Why it matters: The closures are primarily due to a lack of available workforce to help keep facilities afloat, Brent Willett, president of Iowa Health Care Association previously said.

By the numbers: In 2021, one nursing facility closed in western Iowa.

The big picture: 13% of the nation's total nursing home closures in 2022 occurred in Iowa, Radio Iowa reports.

Staffing shortfalls projected for years to come

Nearly 42% of Iowa's nursing homes have self-reported staffing shortages, according to data published earlier this year by the AARP.

Why it matters: It's a national problem that is expected to persist for years, according to a report in August from the American Health Care Association (AHCA).

Zoom in: Iowa's nursing home staff shortages were ranked as the 11th-worst in the U.S. by the AARP.

What they're saying: The average hourly rate for Iowa nursing home workers is around $16, which is lower than the rate in many other industries and makes it difficult to find or retain staff, Brad Anderson, president of AARP Iowa, tells Axios.

The big picture: The AHCA says the nursing home industry lost 250,000 employees, or about 15% of its workforce, during the pandemic.

Nursing home complaints double between 2019 and 2022

Iowa's "immediate jeopardy" nursing home complaints more than doubled — from 39 to 83 — between 2019 and 2022, according to data from the Iowa Department of Inspections, Appeals and Licensing.

Why it matters: They're among the most serious level of complaints — situations where a provider's noncompliance resulted in serious injury or death, or could have done so.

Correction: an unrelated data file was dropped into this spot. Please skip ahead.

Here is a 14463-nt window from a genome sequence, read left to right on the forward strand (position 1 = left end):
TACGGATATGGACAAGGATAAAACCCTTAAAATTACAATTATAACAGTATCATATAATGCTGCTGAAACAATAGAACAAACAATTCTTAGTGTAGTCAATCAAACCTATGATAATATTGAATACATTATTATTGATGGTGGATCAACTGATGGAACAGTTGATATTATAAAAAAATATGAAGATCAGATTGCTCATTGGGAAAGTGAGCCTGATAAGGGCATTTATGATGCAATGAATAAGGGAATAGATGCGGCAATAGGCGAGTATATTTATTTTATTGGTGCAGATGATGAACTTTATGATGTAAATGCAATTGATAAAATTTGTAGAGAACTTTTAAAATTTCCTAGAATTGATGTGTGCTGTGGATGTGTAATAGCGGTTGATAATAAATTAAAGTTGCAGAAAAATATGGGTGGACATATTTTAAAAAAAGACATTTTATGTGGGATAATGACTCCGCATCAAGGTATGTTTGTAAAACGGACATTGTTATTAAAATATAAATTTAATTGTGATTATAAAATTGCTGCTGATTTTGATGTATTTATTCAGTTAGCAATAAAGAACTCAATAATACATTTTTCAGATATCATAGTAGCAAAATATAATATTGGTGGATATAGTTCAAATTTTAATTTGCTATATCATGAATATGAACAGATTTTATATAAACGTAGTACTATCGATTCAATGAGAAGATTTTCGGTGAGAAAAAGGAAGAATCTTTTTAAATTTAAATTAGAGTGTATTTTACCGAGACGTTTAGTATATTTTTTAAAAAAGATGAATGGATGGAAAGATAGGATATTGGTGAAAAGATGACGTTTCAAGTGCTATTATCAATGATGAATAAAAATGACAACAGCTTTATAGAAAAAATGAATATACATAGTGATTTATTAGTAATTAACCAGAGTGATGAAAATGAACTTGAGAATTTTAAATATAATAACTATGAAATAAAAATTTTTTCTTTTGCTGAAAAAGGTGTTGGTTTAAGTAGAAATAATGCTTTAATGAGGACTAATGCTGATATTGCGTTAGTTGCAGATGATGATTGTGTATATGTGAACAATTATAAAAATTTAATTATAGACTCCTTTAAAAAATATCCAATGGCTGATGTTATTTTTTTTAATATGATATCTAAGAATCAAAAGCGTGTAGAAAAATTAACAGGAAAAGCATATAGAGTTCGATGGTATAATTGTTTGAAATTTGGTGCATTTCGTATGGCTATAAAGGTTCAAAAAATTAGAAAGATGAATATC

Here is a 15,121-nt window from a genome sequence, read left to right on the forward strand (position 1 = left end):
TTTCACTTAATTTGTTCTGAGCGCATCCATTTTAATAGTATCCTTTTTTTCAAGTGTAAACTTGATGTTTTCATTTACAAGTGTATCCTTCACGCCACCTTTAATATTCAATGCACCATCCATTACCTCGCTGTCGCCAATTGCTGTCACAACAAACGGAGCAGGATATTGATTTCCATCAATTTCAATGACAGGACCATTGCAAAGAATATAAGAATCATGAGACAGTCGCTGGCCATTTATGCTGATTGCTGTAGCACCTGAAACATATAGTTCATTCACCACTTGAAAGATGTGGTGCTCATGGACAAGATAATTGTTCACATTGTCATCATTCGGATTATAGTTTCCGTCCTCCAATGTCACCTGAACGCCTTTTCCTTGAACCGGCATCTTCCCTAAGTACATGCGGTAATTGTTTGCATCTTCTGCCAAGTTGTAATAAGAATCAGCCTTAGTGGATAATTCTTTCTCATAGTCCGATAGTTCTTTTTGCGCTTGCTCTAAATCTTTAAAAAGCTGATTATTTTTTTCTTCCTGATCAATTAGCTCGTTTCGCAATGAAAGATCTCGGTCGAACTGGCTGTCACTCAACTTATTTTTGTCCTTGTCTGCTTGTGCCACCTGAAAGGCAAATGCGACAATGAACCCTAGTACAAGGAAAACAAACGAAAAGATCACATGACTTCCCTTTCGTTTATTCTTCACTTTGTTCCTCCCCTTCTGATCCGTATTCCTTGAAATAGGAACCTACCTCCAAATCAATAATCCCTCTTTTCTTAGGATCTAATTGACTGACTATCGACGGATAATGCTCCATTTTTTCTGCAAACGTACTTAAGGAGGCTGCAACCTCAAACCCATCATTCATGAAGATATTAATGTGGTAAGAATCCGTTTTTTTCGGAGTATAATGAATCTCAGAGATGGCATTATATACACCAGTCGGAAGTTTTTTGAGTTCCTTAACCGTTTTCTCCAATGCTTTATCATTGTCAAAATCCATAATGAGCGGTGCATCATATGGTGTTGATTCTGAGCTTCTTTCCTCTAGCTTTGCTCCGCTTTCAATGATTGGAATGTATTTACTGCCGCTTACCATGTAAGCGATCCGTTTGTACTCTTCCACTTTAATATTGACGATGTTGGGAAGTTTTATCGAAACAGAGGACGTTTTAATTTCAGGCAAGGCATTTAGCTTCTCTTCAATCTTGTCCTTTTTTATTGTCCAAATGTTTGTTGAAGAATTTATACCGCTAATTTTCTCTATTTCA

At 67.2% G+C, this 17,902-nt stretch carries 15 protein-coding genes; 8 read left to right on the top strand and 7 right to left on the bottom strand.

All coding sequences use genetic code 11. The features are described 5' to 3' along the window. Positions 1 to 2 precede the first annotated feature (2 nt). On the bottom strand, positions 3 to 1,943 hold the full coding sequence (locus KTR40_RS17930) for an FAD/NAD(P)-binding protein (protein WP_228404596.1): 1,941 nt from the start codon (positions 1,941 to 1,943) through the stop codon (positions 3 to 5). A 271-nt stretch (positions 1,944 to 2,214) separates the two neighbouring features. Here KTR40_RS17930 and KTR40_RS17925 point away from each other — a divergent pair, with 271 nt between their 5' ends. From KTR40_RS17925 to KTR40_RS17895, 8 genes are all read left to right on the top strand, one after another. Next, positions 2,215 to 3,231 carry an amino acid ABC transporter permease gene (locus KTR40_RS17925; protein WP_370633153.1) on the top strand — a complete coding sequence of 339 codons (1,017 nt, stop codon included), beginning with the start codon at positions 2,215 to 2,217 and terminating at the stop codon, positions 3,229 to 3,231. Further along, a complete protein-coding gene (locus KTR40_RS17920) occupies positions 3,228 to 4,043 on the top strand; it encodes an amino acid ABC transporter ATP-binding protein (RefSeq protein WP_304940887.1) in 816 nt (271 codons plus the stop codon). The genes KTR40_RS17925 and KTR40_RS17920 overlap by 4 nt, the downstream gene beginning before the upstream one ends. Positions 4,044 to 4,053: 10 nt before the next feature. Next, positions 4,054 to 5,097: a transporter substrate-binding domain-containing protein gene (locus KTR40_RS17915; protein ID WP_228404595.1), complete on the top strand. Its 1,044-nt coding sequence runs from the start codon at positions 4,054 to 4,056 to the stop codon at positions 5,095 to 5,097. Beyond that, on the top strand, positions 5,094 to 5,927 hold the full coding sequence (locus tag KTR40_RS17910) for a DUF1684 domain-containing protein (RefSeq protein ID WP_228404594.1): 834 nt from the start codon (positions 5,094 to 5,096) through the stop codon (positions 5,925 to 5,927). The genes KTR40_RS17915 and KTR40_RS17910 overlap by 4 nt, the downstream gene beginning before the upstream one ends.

Zoom in: There were 410 total complaints pending against Iowa nursing homes that were at least 30 days old in June 2022, according to Iowa Capital Dispatch.

State of play: The inspections department reduced the number of pending complaints to 161, a more than 60% reduction between June and August of this year.

The big picture: Multiple states have bigger complaint or facility inspection backlogs than Iowa, according to a review of federal data published in February by Newsweek.

Iowa nursing homes were fined more than 1,000 times in three years

Iowa nursing homes were fined or denied payment as a penalty more than 1,000 times in the last three years, according to data published in September from the Centers for Medicare and Medicaid Services.

State of play: The fines resulted in more than $12.7 million in penalties, the 14th highest state total in the country.

Zoom in: Two Iowa nursing homes are listed as Special Focus Facilities (SFF) and are operating under additional scrutiny by the Centers for Medicare and Medicaid Services (CMS) because of a history of serious quality issues — Arbor Court of Mount Pleasant and Aspire of Primghar.

Meanwhile, 10 others are SFF candidates, including one cited for violations tied to four resident deaths, Iowa Capital Dispatch reports.